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John Patrick Shanley’s “Outside Mullingar” On Stage At The Geffen Playhouse:

As a rule, a review doesn’t begin with a “thank you” note. That said, I feel compelled to express my deep gratitude to Irish playwrights, poets, and novelists – Irish American and those writers who live or lived in the Emerald Isle.

Embedded deeply in the Irish DNA is the extraordinary gift of words as expressed through various literary formats. Too numerous to list all of them, here is just a sampling of some of the most famous Irish-American writers: Eugene O’Neill,

F. Scott Fitzgerald, Flannery O’Connor, Alice Fulton, Frank McCourt, Alice McDermott, Jean Kerr, Jim Carroll, John Berryman, Margaret Mitchell, Mary Higgins Clark, Mickey Spillane, Nora Roberts, Alan Dugan, Alice Fulton, Tom Clancy, Thomas McGrath, Pete Hamill, Nora Roberts, Mickey Spillane, and William Kennedy.

Among the many legendary novelists, poets, and playwrights from the Emerald Isle are: William Butler Yeats, Samuel Beckett, Brendan Behan, Jonathan Swift, Sir Richard Steele, George Bernard Shaw, Oliver Goldsmith, Richard Brinsley Sheridan, Bram Stoker, Conor McPherson, Tóibín, C.S. Lewis, Emma Donoghue, Frank McGuinness, Oscar Wilde, Sean O’Casey, Edna O’Brien, Edna Walsh, Edward Plunkett, 18th Baron of Dunsay, and James Joyce.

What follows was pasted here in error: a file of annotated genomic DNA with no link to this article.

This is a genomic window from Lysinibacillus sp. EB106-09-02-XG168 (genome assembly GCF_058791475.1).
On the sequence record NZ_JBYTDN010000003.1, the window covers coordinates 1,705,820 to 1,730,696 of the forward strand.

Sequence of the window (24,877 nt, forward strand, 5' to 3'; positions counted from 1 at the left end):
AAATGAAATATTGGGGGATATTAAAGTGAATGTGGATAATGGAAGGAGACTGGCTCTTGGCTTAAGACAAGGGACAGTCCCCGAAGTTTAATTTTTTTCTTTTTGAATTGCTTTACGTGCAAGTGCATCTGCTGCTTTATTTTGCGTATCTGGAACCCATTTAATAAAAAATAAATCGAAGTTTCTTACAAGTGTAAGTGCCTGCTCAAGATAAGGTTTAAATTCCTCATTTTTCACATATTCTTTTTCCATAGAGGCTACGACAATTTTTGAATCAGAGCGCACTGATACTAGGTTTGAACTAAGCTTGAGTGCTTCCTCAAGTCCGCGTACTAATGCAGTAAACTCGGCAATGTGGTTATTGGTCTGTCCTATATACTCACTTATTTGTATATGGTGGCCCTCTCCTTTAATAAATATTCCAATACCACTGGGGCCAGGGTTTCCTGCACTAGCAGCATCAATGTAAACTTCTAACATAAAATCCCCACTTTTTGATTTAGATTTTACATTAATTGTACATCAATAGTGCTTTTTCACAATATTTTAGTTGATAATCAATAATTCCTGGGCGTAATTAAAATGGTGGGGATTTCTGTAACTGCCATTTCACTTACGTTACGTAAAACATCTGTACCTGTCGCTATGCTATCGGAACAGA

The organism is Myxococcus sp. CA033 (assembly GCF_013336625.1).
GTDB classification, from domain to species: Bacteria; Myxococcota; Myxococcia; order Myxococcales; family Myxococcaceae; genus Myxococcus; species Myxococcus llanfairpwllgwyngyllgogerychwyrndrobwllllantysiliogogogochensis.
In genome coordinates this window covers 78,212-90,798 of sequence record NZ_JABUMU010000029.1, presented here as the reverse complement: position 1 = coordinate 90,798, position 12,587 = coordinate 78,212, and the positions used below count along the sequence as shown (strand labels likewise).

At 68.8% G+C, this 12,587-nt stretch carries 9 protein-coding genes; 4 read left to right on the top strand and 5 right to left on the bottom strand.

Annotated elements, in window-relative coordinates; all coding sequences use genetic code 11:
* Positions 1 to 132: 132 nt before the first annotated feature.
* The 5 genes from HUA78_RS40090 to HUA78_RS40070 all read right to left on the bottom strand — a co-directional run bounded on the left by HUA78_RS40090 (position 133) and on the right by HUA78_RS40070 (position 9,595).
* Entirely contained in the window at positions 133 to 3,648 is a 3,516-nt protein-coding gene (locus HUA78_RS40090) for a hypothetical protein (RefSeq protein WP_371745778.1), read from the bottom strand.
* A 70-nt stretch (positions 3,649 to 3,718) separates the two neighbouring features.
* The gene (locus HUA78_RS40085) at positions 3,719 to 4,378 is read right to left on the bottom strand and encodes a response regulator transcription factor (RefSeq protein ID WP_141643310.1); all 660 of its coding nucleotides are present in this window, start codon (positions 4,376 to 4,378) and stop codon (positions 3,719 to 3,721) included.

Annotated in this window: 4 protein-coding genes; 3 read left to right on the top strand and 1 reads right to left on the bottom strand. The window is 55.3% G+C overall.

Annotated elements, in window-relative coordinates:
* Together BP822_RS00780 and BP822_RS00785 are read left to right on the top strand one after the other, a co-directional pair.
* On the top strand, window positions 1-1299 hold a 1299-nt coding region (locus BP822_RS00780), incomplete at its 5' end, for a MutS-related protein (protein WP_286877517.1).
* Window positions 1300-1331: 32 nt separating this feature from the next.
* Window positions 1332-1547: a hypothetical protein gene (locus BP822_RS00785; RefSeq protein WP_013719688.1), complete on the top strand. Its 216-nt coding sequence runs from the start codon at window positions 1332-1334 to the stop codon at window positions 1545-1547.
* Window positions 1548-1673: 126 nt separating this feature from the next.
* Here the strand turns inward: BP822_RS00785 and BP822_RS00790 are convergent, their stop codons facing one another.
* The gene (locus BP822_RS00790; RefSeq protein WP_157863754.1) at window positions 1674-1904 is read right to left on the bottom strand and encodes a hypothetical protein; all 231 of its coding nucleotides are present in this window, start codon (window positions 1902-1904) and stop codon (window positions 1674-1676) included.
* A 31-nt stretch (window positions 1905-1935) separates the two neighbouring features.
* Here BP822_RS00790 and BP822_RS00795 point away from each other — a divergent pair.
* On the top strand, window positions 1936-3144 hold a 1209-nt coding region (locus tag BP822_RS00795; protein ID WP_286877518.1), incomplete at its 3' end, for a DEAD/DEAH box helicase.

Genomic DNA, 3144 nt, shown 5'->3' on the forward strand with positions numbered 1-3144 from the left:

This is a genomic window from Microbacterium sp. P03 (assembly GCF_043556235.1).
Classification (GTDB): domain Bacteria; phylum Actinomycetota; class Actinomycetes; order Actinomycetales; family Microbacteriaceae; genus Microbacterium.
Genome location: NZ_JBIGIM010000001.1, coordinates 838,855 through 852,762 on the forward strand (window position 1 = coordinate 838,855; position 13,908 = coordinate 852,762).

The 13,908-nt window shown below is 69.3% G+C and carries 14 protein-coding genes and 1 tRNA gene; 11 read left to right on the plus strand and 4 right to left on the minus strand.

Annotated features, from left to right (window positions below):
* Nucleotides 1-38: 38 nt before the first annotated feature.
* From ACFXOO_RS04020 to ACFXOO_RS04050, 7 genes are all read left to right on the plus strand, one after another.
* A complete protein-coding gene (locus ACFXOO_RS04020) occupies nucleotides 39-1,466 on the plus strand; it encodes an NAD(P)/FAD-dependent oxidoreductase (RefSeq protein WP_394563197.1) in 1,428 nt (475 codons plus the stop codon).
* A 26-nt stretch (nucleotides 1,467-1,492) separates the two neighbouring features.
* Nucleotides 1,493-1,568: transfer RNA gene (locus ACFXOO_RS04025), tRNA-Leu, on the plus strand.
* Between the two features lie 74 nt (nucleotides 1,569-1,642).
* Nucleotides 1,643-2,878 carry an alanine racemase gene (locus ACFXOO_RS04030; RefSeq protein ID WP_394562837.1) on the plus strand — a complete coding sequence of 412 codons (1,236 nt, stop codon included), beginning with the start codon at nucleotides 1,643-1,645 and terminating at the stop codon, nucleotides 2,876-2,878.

Following in this rich literary tradition is John Patrick Shanley, an amazing writer who has written more than 23 plays. He earned a Pulitzer Prize for his riveting play “Doubt” and an Oscar for his screenplay “Moonstruck,” one of my personal favorites. I have watched it multiple times. One of my favorite scenes is when a completely glamorized Loretta (Cher) meets one-handed tuxedo-attired Ronny (Nicholas Cage,) at the Lincoln Center fountain for an evening of opera. It is a magical, unforgettable moment.

Therefore, one can assume that any material with Shanley’s named attached to it won’t disappoint and, indeed, his latest play “Outside Mullingar” is a wonderfully refreshing piece of writing. Under the astute direction of Randall Arney, the play comes to life in this delightful slice-of-life dramedy, which takes place in Ireland’s agricultural farmland.

At rise we are introduced to two elderly people who have been neighbors forever. Tony Reilly (Jarlath Conroy) and his neighbor Aoife Muldoon (Robin Pearson Rose) have just returned from burying her husband. She and Tony sit around the wooden table in his rustic farmhouse reminiscing about the past. They talk about growing old and eventually Tony brings up the topic of a piece of land he sold to her husband for 200 quid at a time when he needed some money.

It turned out that the sale caused much inconvenience as it changed his right-of-way, and access to his home is only gained after going through two gates, which have to be opened manually. During their conversation, he broaches the possibility of a buy back, but Aoife informs him that the deed now belongs to her daughter, Rosemary (Jessica Collins) who has no intention of relinquishing the property.